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Snake Egg Incubation

By: Dr. Jenni Bass

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Snake egg incubation times vary and are influenced by several factors. A few weeks after the hibernation or cooling period necessary for the successful reproduction of many oviparous species, a shed will occur, which in females is known as the "pre-ovulatory" shed. At this time the male is often paired with the female, and she should ovulate in the weeks after this shed.

Copulation or mating occurs before ovulation, and in most species occurs several times over several weeks. Fertilization is the union of egg and sperm, not the act of mating. This means that the precise date of fertilization is not certain. In addition, snakes are able to store sperm, so fertilization may occur sometime after mating, and in the absence of a male. Just as the time from mating to ovulation varies, so does the time from ovulation until oviposition, or laying.

Pregnancy

Pregnancy can be difficult to determine. The snake usually swells in the mid- to hind-section of her body, but in the case of overweight animals, the swelling can be obscured by fat deposits. The snake may bask more and her appetite may decrease. Her body position may change; she may lie on her side or may coil more loosely than normal. Close to the time she will lay, she may be more restless.

Gravid (pregnant) snakes typically shed about two weeks before they lay. This is an important date to note. The swellings of eggs may be visible in lean animals and may be palpated, that is felt, by an experienced keeper or a reptile veterinarian. They may also be visible on a radiograph (X-ray). Ultrasound is the best and safest method of determining if a snake is gravid as well as the number of eggs.

Take care when handling heavily gravid snakes. The follicles prior to ovulation, as well as the eggs in the oviduct, are fragile structures, and have been known to rupture. Once a snake starts, she should finish laying all of the eggs within her oviduct within 24 hours. If this does not occur, call a reptile veterinarian.

The Egg

The developing snake embryo (early developmental stage) receives nutrition from the large yolk, to which it is attached by an umbilical cord. As the fetus (later developmental stage) develops, the yolk shrinks and sinks, so that the young snake will hatch on top of the egg. The shell contains calcium deposits, but in a lower concentration than in bird or tortoise eggs, hence the more pliable, leathery feel of the snake egg. The shell, under the appropriate conditions of temperature, humidity and gas (that is oxygen and carbon dioxide) concentrations, permits the exchange of moisture and gas, while protecting the embryo.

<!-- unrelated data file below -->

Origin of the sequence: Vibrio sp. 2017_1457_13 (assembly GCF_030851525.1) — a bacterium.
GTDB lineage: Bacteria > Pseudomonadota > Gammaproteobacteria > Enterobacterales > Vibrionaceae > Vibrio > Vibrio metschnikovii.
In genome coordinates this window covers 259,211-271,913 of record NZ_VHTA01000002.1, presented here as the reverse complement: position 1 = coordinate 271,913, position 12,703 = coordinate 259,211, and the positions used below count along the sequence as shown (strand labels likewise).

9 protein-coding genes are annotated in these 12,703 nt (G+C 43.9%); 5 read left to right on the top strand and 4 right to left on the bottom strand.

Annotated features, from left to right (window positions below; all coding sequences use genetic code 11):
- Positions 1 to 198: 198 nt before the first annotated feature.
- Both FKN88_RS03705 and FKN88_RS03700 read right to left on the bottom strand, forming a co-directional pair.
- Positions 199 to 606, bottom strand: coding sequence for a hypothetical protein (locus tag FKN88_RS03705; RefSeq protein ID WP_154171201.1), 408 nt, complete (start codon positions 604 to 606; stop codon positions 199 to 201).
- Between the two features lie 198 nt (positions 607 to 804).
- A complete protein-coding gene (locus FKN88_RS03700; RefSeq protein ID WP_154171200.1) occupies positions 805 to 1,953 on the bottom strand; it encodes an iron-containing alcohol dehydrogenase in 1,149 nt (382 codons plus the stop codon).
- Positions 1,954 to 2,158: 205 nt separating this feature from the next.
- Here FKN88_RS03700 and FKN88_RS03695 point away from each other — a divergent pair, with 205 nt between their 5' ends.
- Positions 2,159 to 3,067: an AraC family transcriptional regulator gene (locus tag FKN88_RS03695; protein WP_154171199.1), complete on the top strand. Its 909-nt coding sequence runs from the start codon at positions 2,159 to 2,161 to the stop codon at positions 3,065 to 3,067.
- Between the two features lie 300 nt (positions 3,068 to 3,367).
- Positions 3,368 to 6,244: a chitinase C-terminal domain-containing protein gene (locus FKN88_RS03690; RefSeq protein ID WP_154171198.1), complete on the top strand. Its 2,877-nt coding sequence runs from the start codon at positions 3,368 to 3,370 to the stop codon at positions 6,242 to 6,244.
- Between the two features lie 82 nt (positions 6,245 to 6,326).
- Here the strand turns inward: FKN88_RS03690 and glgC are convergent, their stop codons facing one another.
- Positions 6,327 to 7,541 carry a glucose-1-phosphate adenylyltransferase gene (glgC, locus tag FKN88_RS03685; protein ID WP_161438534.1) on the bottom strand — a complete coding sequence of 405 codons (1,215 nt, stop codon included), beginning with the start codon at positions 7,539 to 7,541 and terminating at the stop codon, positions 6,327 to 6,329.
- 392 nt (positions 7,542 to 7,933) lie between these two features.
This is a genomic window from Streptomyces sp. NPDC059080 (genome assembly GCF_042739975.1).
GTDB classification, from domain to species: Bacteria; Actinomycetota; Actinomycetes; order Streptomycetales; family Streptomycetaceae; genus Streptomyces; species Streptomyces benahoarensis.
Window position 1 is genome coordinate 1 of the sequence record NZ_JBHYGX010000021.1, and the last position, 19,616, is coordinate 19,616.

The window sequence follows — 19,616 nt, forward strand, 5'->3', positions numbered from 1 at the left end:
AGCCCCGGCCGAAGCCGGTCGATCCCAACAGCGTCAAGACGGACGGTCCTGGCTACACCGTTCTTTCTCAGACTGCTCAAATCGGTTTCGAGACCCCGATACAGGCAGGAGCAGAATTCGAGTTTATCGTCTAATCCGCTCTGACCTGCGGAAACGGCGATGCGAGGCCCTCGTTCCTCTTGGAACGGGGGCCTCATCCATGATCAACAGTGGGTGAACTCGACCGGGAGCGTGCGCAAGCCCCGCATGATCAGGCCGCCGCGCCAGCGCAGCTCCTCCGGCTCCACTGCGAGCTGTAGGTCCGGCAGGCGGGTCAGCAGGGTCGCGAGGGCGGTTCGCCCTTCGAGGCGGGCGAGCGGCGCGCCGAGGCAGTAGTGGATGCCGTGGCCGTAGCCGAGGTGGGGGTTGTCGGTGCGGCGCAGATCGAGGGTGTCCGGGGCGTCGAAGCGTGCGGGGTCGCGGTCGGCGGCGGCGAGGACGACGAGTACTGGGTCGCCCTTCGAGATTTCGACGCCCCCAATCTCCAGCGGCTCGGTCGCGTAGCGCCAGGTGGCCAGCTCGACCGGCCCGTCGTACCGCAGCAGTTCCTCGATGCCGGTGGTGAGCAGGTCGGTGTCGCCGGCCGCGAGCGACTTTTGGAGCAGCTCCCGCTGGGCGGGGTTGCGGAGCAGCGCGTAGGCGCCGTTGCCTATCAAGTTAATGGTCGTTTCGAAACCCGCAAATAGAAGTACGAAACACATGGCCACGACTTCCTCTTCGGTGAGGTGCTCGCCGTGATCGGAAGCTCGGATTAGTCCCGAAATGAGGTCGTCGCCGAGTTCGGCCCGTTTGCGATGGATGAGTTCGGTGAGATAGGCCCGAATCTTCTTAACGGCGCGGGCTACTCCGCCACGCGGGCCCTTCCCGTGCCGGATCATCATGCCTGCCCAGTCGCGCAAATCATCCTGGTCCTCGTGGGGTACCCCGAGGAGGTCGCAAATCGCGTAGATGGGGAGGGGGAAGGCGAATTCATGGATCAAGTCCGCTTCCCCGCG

The three membranes inside the egg, which sustain the growing animal are:

  • The chorion. This layer receives nitrogenous wastes.
  • The amnion. This layer surrounds the embryo and controls the immediate fluid environment.
  • The allantois. This layer eventually fuses with the chorion to form a gas exchange organ when the fetus is sufficiently developed.

    Generally, development is faster when temperatures are at the higher end of the range. Incubation at high temperatures is not necessarily desirable, however, as the safety margin will be narrowed, increasing the chances of abnormalities and making lethal temperatures more likely. Most snake eggs should hatch in 45 to 70 days. However incubation times in some species can require months.

    Typically colubrid snakes lay 8 to 14 days after the pre-lay shed, and pythons lay 18 to 26 days after the shed. Offer a nesting site at the time of the pre-lay shed, to allow the snake to become accustomed to something new in her environment. The health of the female and the environmental and husbandry conditions play a determinative role. Unlike the female bird, if conditions do not suit her, the female reptile will not lay her eggs.

    It is not unusual to see egg binding or other complications in otherwise healthy animals, which simply have not been provided an adequate site to lay. For most snakes, an opaque container with an entrance hole on the top, half filled with one of the moistened substrates discussed above, will suffice. The ovipositorium (nest) should be placed within the temperature gradient of the cage, such that a thermometer at the level of the eggs reads 82 to 86 degrees Fahrenheit. To discourage the snake from laying in her water dish, replace a large dish with one in which she cannot fit to coil.

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